Michael Scott Rohan

The Guardian, 1st February 2008

Tenor Andrew Kennedy’s collection of AE Housman settings ranges from the most familiar of all to the nearly new. The six songs that make up Vaughan Williams’ On Wenlock Edge, and Ivor Gurney’s seven settings for the same combination of voice, piano and string quartet in Ludlow and Teme, take poems from A Shropshire Lad.

While Ian Venables’s 2004 cycle mirrors that instrumentation, it uses texts from a posthumously published selection of Housman’s early poems. Venables’ songs are sharply responsive to the weight and meaning of every word, and his style, owing a little to Britten but much more to Finzi and the English pastoralists, wraps around Kennedy’s voice like a glove.

The tenor handles the texts superbly, making every word perfectly clear. However, he does not quite capture the delicate balance between raptness and rapture in the Vaughan Williams, nor the full weight of the sadness behind Gurney’s superficially more straightforward songs. It’s still a satisfyingly well-conceived recital, though.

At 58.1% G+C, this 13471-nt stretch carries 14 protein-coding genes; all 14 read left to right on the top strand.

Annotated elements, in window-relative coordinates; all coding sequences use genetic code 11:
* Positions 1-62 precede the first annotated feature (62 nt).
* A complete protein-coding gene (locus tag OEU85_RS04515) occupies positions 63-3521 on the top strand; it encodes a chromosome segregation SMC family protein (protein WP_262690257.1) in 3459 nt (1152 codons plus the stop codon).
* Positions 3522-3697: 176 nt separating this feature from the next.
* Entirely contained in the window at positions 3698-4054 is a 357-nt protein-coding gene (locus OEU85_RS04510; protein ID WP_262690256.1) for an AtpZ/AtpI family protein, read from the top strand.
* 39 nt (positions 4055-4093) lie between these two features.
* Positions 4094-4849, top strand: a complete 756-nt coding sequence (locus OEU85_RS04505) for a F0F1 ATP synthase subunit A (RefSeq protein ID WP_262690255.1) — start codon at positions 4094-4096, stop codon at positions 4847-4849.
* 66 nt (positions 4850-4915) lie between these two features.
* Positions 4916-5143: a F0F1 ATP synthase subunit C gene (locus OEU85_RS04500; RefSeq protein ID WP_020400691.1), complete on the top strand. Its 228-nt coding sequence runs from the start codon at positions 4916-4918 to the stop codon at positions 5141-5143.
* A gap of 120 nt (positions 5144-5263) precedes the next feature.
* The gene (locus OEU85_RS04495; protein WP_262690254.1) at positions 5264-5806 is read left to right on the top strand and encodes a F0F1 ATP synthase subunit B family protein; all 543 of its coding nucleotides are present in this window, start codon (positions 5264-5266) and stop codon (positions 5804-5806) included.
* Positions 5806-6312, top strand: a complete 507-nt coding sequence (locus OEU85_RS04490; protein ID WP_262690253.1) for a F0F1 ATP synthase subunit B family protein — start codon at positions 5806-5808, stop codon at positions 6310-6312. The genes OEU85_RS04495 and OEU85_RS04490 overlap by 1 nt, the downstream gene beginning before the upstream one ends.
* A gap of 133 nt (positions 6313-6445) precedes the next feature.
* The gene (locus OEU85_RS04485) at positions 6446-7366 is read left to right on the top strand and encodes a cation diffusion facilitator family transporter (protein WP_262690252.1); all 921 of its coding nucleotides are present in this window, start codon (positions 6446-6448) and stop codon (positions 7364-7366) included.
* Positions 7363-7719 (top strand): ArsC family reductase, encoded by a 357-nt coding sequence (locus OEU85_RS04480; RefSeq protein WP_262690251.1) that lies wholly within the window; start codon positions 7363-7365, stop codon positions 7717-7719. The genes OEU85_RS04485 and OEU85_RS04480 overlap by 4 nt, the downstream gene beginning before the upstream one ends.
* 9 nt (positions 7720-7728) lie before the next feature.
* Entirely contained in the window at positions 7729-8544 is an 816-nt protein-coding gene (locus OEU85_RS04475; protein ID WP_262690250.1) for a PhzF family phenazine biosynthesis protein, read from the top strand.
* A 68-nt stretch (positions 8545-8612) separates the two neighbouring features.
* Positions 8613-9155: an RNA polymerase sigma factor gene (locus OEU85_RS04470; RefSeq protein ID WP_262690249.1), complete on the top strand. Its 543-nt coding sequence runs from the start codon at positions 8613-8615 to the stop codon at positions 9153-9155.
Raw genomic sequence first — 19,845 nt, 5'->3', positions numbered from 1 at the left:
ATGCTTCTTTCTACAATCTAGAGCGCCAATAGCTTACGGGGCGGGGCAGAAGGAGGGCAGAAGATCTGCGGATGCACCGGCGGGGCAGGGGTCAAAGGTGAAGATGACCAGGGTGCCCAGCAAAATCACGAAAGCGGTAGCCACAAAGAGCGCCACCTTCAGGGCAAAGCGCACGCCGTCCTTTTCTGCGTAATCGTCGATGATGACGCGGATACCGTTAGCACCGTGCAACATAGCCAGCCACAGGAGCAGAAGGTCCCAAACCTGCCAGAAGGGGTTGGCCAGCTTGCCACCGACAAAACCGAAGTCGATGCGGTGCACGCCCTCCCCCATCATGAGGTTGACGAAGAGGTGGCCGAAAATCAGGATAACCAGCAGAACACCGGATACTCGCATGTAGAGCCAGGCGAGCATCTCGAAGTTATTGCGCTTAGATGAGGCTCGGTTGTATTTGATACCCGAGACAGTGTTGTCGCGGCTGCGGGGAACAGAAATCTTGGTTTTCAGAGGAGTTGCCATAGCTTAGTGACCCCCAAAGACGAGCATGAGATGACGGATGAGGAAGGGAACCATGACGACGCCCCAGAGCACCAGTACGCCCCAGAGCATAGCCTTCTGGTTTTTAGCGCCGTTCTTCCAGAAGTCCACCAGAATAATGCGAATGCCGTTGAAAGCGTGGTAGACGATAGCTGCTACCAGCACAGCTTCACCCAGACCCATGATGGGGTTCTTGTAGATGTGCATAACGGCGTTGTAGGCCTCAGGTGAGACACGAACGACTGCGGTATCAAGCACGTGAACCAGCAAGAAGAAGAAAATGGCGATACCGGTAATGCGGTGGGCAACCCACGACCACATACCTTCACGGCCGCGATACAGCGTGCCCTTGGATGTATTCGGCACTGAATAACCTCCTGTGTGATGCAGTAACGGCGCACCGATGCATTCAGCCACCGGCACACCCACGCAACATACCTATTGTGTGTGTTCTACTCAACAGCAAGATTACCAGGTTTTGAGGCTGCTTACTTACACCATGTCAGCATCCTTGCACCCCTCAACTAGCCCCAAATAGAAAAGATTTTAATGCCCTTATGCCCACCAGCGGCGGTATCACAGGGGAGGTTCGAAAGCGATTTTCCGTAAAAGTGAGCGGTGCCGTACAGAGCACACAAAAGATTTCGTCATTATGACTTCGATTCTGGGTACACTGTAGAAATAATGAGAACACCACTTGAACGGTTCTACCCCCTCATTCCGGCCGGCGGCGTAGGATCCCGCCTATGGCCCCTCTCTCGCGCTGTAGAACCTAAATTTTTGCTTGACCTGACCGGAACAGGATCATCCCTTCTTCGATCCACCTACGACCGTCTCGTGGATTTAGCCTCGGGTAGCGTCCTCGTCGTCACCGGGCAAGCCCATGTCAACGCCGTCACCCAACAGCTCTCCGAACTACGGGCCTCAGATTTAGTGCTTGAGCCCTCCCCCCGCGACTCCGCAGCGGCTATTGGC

Andrew Clements

International Record Review, February 2008

When I was a boy I came across John Drinkwater’s poem Mamble, a place ‘that lies above the Teme’, the Teme being the river that flows through Ludlow and Shropshire. Many years later, I heard Ivor Gurney’s song-cycle Ludlow and Teme, to poems by A. E. Housman.

It is one of three Housman-based cycles on this disc. Even some of the titles are poetic in themselves, such as ‘On the idle hill of summer’, though there is nothing pleasant in its context, telling of ‘the bones of comrades slain/Lovely lads and dead and rotten’. In the nostalgic ‘Far in a western brookland’, Andrew Kennedy captures the man’s longing to be back there instead of living alone in London. Draining his tone of much of its fullness, he conveys an empty yearning over the somewhat doleful strains of the string quartet. It is slow but nicely placed. In the frisky ‘Tis time, I think, by Wenlock Town’, Kennedy unfortunately swallows the first word of each of the middle lines of the third stanza. ‘Ludlow Fair’, Gurney’s setting of The lads in their hundreds, is bolder, more boisterous than Butterworth’s lovely version, concentrating on present pleasures rather than future, when they will ‘die in their glory and never grow old’. Butterworth’s tune is sadder at the relevant part. Kennedy produces enough vocal strength and projection and in the whole cycle finds variety of colour and volume to differentiate among the seven songs.